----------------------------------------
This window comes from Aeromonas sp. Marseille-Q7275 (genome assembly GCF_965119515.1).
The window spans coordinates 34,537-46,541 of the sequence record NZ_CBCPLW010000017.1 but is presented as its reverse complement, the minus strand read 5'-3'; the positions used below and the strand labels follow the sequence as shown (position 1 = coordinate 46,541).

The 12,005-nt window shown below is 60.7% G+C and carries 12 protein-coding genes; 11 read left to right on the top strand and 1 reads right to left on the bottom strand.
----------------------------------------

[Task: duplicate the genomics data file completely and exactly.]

This window comes from Aeromonas sp. Marseille-Q7275 (genome assembly GCF_965119515.1).
The window spans coordinates 34,537-46,541 of the sequence record NZ_CBCPLW010000017.1 but is presented as its reverse complement, the minus strand read 5'-3'; the positions used below and the strand labels follow the sequence as shown (position 1 = coordinate 46,541).

The 12,005-nt window shown below is 60.7% G+C and carries 12 protein-coding genes; 11 read left to right on the top strand and 1 reads right to left on the bottom strand.